MentalFloss.com has assembled a wonderful list of films that castrated their literary companions into opposite-sex heroes and heroines in order to moot public opposition and rustle up as much box-office green as possible. In the process, they insulted the LGBTQI community and lost much of what made the source material so fetching in the first place.
For example, in Billy Wilder's classic study of alcoholism, The Lost Weekend (which swept the 1946 Acadmey Awards), Ray Milland's character Don Birnam, was a failed writer who turned to alcohol to quiet his intellectual failures. But in the novel by Charles Jackson made it clear that it was Birnam's homosexuality that was much of the source of his anxiety:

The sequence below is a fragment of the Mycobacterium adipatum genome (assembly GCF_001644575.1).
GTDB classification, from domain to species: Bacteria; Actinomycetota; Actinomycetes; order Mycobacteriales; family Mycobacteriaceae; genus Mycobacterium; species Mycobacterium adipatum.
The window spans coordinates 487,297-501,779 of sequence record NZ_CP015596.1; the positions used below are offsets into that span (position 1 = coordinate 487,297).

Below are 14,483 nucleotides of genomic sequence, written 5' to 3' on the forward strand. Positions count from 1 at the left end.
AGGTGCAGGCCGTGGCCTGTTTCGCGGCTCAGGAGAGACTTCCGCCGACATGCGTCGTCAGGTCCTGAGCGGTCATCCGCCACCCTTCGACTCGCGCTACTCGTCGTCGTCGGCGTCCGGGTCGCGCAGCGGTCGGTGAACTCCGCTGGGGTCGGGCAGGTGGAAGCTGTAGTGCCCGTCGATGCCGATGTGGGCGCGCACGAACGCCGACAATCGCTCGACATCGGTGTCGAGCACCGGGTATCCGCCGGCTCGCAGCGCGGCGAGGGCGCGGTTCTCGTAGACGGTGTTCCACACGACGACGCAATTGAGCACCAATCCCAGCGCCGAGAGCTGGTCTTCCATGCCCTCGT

"When, at what time, had he deliberately ignored the responsibility and opportunity that beckoned him? Oh, he could put his finger on a dozen such moments … Some were more revealing than others; one he would never forget. What went on between them in the carriage-sheds back of the Presbyterian Church, several afternoons a week, in the backseat of an abandoned carriage that hadn’t been used for years—used for anything but this …"
In Goldfinger, Ian Fleming's seventh novel in the James Bond series and third to make it to the silver screen, Pussy Galore runs a ring of lesbian cat burglars which, even for the swinging sixties, proved too much for this 1965 release.
There are others, including The Color Purple, Watchmen, Breakfast at Tiffany's and the Harry Potter series, that make this well worth your time.
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